STATE HOUSE — Legislation establishing guidelines for the diversion program within the Superior Court, offering an alternative to judicial conviction for addiction and mental health-related offenses, has been signed into law by Gov. Gina Raimondo.
The law, (2019-S 0962A / 2019-H 6164A), authored by Senate Majority Leader Michael J. McCaffrey (D-Dist. 29, Warwick) and Rep. Robert B. Jacquard’s (D-Dist. 17, Cranston), offers an alternative to traditional conviction, sentencing, and incarceration by providing eligible defendants with a framework of supervision and services instead of incarceration. The model has been shown to decrease rates of incarceration and recidivism.
“This is another step forward for criminal justice reform in Rhode Island,” said McCaffrey. “Substance abuse and mental illness are the underlying factors for many individuals who find themselves in the criminal justice system in Rhode Island. Instead of incarcerating these people, we’re now looking to divert them into a program that provides the necessary rehabilitative services and supervision.”
“As we as a society are realizing that addiction issues are public health problems more than criminal problems, it is imperative that we help those with addiction get healthy rather than incarcerating them at great cost to the taxpayers. This program will not only save lives, but also, save the state much-needed dollars by foregoing incarceration in favor of more productive alternative addiction treatment programs,” said Jacquard.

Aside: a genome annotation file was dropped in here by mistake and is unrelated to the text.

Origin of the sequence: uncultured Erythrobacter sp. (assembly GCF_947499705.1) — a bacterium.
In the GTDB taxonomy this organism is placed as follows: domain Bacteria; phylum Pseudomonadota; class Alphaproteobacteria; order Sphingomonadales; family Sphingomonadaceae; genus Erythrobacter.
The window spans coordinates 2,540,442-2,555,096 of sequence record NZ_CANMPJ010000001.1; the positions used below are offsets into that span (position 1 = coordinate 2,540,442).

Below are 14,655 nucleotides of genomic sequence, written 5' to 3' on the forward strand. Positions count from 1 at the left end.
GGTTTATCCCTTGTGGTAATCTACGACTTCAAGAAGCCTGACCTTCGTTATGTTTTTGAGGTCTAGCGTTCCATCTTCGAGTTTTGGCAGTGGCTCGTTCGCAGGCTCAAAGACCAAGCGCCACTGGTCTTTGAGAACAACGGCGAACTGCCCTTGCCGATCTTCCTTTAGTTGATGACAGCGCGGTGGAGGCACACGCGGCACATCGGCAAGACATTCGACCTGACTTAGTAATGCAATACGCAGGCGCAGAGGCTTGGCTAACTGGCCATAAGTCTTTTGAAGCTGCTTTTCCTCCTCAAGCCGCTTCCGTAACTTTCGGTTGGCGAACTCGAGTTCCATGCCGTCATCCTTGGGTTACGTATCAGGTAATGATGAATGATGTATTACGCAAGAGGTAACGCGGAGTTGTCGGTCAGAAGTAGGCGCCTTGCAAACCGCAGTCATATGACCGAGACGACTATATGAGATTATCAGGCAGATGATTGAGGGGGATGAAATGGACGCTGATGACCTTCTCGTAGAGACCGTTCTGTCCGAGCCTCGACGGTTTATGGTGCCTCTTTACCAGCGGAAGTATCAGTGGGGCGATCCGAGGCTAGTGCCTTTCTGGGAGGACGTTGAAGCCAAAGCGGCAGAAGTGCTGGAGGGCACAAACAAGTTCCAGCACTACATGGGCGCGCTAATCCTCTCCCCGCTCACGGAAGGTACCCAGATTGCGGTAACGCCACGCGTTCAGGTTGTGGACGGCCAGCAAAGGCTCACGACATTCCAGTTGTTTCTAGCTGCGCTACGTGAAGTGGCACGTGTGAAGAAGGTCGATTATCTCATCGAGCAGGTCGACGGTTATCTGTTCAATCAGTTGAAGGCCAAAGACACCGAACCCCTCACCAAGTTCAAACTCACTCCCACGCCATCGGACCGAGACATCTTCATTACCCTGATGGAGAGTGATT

In 2017, McCaffrey sponsored legislation creating the Superior Court diversion program as part of the Justice Reinvestment initiative. This year’s legislation outlined the specifics of the program, including who would be eligible for it and how it would be administered.
The Superior Court magistrate or justice would make the final determination as to whether a defendant is admitted into the program. Once accepted into the program, the defendant would sign a contract detailing the requirements, conditions and expectations of the court. Defendants who fail to abide by the program’s conditions and orders could be terminated from the program and have their cases placed on the Superior Court criminal calendar.